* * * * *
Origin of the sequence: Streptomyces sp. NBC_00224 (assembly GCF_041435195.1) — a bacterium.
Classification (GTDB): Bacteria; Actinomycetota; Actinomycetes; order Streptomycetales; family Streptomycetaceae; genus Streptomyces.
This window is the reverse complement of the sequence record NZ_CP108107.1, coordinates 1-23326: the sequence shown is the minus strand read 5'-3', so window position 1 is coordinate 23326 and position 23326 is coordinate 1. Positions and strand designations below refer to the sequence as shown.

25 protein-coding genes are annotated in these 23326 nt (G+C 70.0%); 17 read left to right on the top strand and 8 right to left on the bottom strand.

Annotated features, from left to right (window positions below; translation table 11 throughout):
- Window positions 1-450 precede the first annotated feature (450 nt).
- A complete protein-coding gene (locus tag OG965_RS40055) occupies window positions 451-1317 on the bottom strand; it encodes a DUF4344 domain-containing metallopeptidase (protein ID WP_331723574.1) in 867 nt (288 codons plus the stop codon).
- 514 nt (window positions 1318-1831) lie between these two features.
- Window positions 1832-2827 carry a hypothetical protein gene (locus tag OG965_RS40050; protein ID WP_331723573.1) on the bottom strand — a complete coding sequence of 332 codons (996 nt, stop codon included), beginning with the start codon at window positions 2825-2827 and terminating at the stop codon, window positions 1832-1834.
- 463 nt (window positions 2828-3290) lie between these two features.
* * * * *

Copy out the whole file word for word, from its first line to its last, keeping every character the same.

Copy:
Origin of the sequence: Streptomyces sp. NBC_00224 (assembly GCF_041435195.1) — a bacterium.
Classification (GTDB): Bacteria; Actinomycetota; Actinomycetes; order Streptomycetales; family Streptomycetaceae; genus Streptomyces.
This window is the reverse complement of the sequence record NZ_CP108107.1, coordinates 1-23326: the sequence shown is the minus strand read 5'-3', so window position 1 is coordinate 23326 and position 23326 is coordinate 1. Positions and strand designations below refer to the sequence as shown.

25 protein-coding genes are annotated in these 23326 nt (G+C 70.0%); 17 read left to right on the top strand and 8 right to left on the bottom strand.

Annotated features, from left to right (window positions below; translation table 11 throughout):
- Window positions 1-450 precede the first annotated feature (450 nt).
- A complete protein-coding gene (locus tag OG965_RS40055) occupies window positions 451-1317 on the bottom strand; it encodes a DUF4344 domain-containing metallopeptidase (protein ID WP_331723574.1) in 867 nt (288 codons plus the stop codon).
- 514 nt (window positions 1318-1831) lie between these two features.
- Window positions 1832-2827 carry a hypothetical protein gene (locus tag OG965_RS40050; protein ID WP_331723573.1) on the bottom strand — a complete coding sequence of 332 codons (996 nt, stop codon included), beginning with the start codon at window positions 2825-2827 and terminating at the stop codon, window positions 1832-1834.
- 463 nt (window positions 2828-3290) lie between these two features.